Flarion, Siemens in at Eurotel
Flarion Technologies and Siemens AG (NYSE: SI; Frankfurt: SIE) are believed to have scored their first carrier deal as a result of an earlier OEM agreement, with the finger of suspicion pointed firmly at Slovakian operator EuroTel Bratislava a.s.
In October last year Flarion announced it is to manufacture its Flash-OFDM equipment for use by Siemens in the 450MHz band (see Flarion Flashes With Siemens). The kit is expected to be ready for delivery in the second quarter of this year. [Ed. note: So right about now, yeah?]
Last month Christoph Caselitz, president of mobile networks at Siemens Communications Group, was reported as stating that Siemens had already won a European contract for its Flash-OFDM kit. Flarion has also promised that 2005 will be the year of commercialization for its technology in Europe (see Riviera Roundup).
Industry scuttlebutt suggests Eurotel Bratislava is the likely customer. On paper, at least, the deal makes sense.
Eurotel currently operates an analogue Nordic Mobile Telephony (NMT) cellular system deployed in the 450MHz band, but is expected to upgrade this service in the near future. The carrier is also a 100 percent owned subsidiary of Slovak Telecom AS, which in turn is majority-owned by Deutsche Telekom AG (NYSE: DT). Deutsche Telecom’s mobile subsidiary is T-Mobile International AG, and the German incumbent is currently in the process of rebranding Eurotel Bratislava to T-Mobile Slovensko (see T-Mobile Rebrands Eurotel). [Ed. note: Kevin Bacon is rumored to sit on the board.]
Of course, T-Mobile already has close ties with Flarion. In 2003 Flarion received investment from the T-Mobile Venture Fund, and in September last year announced a European trial with the carrier in The Hague (see T-Mobile Invests in Flarion, T-Mobile Flashes Flarion Trial, and T-Mobile Favors Flarion ). At last week’s WLAN Event in London, T-Mobile also declared it is “looking into opportunities in niche markets where UMTS is not the technology of choice,” adding that “we see Flarion as an interesting opportunity for us.” (See T-Mobile Praises Flarion.)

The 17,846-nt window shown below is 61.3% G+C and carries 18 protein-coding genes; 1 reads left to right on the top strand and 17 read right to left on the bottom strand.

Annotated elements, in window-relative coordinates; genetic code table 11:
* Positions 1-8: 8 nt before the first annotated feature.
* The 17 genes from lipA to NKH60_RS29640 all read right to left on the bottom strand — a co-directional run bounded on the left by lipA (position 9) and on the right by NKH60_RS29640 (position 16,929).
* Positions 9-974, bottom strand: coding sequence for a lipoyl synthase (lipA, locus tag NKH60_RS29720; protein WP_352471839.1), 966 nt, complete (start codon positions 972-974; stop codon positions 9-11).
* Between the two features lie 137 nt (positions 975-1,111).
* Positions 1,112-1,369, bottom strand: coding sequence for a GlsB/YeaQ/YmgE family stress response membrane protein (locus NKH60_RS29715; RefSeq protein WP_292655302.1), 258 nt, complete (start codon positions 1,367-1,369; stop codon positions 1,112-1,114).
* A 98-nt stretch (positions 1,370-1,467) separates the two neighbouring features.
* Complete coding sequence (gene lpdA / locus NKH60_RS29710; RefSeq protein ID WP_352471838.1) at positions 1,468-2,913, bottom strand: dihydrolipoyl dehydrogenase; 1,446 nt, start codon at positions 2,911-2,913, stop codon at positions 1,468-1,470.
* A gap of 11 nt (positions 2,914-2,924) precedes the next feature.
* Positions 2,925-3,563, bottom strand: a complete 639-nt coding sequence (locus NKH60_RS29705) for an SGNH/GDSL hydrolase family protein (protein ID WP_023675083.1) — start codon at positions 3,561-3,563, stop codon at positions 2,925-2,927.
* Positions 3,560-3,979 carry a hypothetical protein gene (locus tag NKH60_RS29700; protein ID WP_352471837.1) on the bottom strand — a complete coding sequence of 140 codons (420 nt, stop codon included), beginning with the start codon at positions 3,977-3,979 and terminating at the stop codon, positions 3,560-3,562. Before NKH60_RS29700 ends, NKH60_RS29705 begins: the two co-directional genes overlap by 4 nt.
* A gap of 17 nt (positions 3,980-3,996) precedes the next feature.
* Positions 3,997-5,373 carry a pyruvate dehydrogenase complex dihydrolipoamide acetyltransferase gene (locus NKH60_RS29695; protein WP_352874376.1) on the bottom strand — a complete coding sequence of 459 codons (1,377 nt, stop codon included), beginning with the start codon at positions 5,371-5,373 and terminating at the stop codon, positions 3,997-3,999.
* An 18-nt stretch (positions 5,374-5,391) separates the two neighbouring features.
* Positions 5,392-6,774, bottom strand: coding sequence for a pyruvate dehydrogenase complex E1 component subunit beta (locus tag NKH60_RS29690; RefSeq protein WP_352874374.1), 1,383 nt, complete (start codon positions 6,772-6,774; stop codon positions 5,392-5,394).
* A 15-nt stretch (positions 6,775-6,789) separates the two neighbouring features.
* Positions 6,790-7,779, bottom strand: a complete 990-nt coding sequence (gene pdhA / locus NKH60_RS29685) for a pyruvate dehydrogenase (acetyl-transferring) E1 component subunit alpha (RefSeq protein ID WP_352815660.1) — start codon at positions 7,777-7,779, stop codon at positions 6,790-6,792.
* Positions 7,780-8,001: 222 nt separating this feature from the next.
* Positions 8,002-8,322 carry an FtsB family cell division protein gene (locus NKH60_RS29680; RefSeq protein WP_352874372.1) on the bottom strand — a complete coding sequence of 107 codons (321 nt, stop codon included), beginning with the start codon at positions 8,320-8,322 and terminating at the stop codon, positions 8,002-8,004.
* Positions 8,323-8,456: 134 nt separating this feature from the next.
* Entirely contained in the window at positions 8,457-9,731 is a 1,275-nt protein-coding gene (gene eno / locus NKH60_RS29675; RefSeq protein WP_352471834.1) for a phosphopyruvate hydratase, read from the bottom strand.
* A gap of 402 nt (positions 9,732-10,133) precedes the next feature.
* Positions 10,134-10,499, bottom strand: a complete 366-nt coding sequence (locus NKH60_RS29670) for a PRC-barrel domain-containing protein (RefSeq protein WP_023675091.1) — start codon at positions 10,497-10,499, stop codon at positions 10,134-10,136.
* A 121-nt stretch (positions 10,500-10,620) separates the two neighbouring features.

Analysts certainly believe the deal is a strong possibility. “It sounds very logical,” opines Caroline Gabriel, research director at Rethink Research Associates.
“I wouldn’t be surprised,” adds Peter Jarich of Current Analysis. “If you add up all their relationships, it seems like no stretch to think that a deal is in the works.”
Naturally, Flarion and Siemens are keeping their lips tightly sealed.
Eurotel Bratislava’s CFO, Ivan Bosnak, gives a lengthy "no comment": “As a part of a Wall Street quoted company, which DT is, I on behalf of one of its subsidiaries am not allowed to talk much about our future plans, apart from describing those which were already detailed in some of the DT public statements/filings as ‘strategic initiatives,’ ” he writes in an email note to Unstrung. “Any regional plan, being it NMT service in Montenegro or your mentioned Flarion in another subsidiary, will not be commented, neither [will] further details be disclosed by us.”
— Justin "Six Degrees" Springham, Senior Editor, Europe, Unstrung